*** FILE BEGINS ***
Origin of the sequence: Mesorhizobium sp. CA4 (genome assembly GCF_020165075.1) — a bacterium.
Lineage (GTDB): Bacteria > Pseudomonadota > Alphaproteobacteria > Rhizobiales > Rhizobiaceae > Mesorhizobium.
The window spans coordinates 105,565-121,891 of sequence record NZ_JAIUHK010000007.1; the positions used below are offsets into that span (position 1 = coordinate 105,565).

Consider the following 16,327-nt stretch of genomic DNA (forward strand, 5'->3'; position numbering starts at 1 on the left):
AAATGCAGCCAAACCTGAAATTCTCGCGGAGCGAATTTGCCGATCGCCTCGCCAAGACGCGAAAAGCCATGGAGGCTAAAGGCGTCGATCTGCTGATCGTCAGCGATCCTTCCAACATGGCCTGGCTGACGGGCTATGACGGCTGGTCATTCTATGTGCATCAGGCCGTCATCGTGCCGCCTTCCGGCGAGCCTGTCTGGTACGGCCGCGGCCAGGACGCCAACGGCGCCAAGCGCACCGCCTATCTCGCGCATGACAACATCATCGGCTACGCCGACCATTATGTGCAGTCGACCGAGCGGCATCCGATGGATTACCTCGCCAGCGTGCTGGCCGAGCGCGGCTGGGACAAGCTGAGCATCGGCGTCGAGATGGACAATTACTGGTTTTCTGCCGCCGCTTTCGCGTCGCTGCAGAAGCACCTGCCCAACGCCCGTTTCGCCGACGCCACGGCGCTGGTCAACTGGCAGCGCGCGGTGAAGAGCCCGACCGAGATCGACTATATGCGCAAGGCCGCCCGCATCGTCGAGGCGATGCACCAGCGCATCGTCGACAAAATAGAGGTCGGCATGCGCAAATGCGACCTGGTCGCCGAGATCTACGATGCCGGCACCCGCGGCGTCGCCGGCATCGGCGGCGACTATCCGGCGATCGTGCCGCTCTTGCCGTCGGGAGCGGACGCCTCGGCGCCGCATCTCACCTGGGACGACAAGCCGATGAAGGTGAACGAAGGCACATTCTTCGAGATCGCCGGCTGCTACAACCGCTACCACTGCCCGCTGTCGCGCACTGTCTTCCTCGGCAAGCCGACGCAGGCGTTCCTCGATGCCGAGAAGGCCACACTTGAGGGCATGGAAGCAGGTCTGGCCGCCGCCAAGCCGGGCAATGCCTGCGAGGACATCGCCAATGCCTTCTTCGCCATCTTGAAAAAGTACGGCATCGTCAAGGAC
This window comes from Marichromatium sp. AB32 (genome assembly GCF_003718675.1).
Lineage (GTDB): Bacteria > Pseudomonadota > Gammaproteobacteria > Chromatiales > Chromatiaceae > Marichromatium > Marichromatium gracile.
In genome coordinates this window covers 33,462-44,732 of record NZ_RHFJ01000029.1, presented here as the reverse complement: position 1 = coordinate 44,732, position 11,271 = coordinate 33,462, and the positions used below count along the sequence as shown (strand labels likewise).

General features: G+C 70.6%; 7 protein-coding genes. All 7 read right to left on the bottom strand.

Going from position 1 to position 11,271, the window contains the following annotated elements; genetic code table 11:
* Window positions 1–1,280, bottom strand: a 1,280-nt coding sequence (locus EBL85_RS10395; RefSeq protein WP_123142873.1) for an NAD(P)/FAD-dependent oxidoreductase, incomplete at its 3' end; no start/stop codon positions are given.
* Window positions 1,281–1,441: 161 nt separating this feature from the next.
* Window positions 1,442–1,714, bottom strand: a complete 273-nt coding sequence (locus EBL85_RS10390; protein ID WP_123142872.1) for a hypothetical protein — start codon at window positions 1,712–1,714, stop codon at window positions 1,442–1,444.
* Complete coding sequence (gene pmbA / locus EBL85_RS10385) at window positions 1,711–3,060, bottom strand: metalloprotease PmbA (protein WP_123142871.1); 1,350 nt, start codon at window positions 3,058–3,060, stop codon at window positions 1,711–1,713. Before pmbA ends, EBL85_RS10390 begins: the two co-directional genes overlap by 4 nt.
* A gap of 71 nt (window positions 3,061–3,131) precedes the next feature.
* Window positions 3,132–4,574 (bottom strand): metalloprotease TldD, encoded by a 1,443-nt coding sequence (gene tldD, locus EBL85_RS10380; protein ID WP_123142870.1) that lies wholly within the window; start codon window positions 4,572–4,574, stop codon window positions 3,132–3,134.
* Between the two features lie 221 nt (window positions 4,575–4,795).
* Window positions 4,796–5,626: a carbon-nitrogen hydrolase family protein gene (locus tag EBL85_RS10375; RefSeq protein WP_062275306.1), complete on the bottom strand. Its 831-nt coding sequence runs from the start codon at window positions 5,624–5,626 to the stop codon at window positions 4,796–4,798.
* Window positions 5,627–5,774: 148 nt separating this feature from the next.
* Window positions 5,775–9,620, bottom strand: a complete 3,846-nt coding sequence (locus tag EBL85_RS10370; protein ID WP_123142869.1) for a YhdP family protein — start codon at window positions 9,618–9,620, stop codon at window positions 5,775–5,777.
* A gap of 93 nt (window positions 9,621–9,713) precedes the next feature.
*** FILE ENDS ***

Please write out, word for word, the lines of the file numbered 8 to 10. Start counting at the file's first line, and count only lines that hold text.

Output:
In genome coordinates this window covers 33,462-44,732 of record NZ_RHFJ01000029.1, presented here as the reverse complement: position 1 = coordinate 44,732, position 11,271 = coordinate 33,462, and the positions used below count along the sequence as shown (strand labels likewise).

General features: G+C 70.6%; 7 protein-coding genes. All 7 read right to left on the bottom strand.

Going from position 1 to position 11,271, the window contains the following annotated elements; genetic code table 11: